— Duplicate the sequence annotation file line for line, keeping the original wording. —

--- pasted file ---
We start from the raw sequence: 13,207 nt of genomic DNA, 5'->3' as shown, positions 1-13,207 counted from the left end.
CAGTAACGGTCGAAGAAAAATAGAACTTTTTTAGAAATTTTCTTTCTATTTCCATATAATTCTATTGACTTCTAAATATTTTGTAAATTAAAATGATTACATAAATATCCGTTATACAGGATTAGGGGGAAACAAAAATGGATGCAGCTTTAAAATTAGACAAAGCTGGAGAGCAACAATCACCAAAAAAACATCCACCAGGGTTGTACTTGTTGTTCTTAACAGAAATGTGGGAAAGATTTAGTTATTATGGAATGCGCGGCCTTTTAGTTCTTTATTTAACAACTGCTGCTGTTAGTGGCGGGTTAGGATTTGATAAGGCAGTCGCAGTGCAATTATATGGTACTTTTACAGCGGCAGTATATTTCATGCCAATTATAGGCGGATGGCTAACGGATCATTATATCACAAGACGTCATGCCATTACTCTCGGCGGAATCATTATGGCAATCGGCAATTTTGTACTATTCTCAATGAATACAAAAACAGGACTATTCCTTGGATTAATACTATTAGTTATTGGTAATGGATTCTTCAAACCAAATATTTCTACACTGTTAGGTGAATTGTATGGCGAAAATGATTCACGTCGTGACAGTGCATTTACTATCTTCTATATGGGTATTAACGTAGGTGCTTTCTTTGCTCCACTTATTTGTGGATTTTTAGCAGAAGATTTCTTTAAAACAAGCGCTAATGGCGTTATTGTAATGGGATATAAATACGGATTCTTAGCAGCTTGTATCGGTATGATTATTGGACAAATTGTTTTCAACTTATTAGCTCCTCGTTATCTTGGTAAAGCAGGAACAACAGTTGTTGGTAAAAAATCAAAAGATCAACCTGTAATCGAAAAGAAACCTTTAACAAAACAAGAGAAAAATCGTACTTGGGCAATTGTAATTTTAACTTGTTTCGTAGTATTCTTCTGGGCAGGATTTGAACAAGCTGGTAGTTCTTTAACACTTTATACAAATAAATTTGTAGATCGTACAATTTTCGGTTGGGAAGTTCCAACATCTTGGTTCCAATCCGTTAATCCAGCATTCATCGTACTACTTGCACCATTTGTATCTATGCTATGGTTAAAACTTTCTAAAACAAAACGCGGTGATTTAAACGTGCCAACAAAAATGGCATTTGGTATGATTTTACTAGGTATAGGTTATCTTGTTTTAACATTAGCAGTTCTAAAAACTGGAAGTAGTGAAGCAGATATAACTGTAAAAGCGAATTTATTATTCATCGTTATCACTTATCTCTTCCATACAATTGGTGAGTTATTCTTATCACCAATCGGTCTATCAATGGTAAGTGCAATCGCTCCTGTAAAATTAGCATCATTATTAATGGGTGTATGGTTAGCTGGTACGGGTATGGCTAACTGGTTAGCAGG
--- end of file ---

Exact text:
We start from the raw sequence: 13,207 nt of genomic DNA, 5'->3' as shown, positions 1-13,207 counted from the left end.
CAGTAACGGTCGAAGAAAAATAGAACTTTTTTAGAAATTTTCTTTCTATTTCCATATAATTCTATTGACTTCTAAATATTTTGTAAATTAAAATGATTACATAAATATCCGTTATACAGGATTAGGGGGAAACAAAAATGGATGCAGCTTTAAAATTAGACAAAGCTGGAGAGCAACAATCACCAAAAAAACATCCACCAGGGTTGTACTTGTTGTTCTTAACAGAAATGTGGGAAAGATTTAGTTATTATGGAATGCGCGGCCTTTTAGTTCTTTATTTAACAACTGCTGCTGTTAGTGGCGGGTTAGGATTTGATAAGGCAGTCGCAGTGCAATTATATGGTACTTTTACAGCGGCAGTATATTTCATGCCAATTATAGGCGGATGGCTAACGGATCATTATATCACAAGACGTCATGCCATTACTCTCGGCGGAATCATTATGGCAATCGGCAATTTTGTACTATTCTCAATGAATACAAAAACAGGACTATTCCTTGGATTAATACTATTAGTTATTGGTAATGGATTCTTCAAACCAAATATTTCTACACTGTTAGGTGAATTGTATGGCGAAAATGATTCACGTCGTGACAGTGCATTTACTATCTTCTATATGGGTATTAACGTAGGTGCTTTCTTTGCTCCACTTATTTGTGGATTTTTAGCAGAAGATTTCTTTAAAACAAGCGCTAATGGCGTTATTGTAATGGGATATAAATACGGATTCTTAGCAGCTTGTATCGGTATGATTATTGGACAAATTGTTTTCAACTTATTAGCTCCTCGTTATCTTGGTAAAGCAGGAACAACAGTTGTTGGTAAAAAATCAAAAGATCAACCTGTAATCGAAAAGAAACCTTTAACAAAACAAGAGAAAAATCGTACTTGGGCAATTGTAATTTTAACTTGTTTCGTAGTATTCTTCTGGGCAGGATTTGAACAAGCTGGTAGTTCTTTAACACTTTATACAAATAAATTTGTAGATCGTACAATTTTCGGTTGGGAAGTTCCAACATCTTGGTTCCAATCCGTTAATCCAGCATTCATCGTACTACTTGCACCATTTGTATCTATGCTATGGTTAAAACTTTCTAAAACAAAACGCGGTGATTTAAACGTGCCAACAAAAATGGCATTTGGTATGATTTTACTAGGTATAGGTTATCTTGTTTTAACATTAGCAGTTCTAAAAACTGGAAGTAGTGAAGCAGATATAACTGTAAAAGCGAATTTATTATTCATCGTTATCACTTATCTCTTCCATACAATTGGTGAGTTATTCTTATCACCAATCGGTCTATCAATGGTAAGTGCAATCGCTCCTGTAAAATTAGCATCATTATTAATGGGTGTATGGTTAGCTGGTACGGGTATGGCTAACTGGTTAGCAGG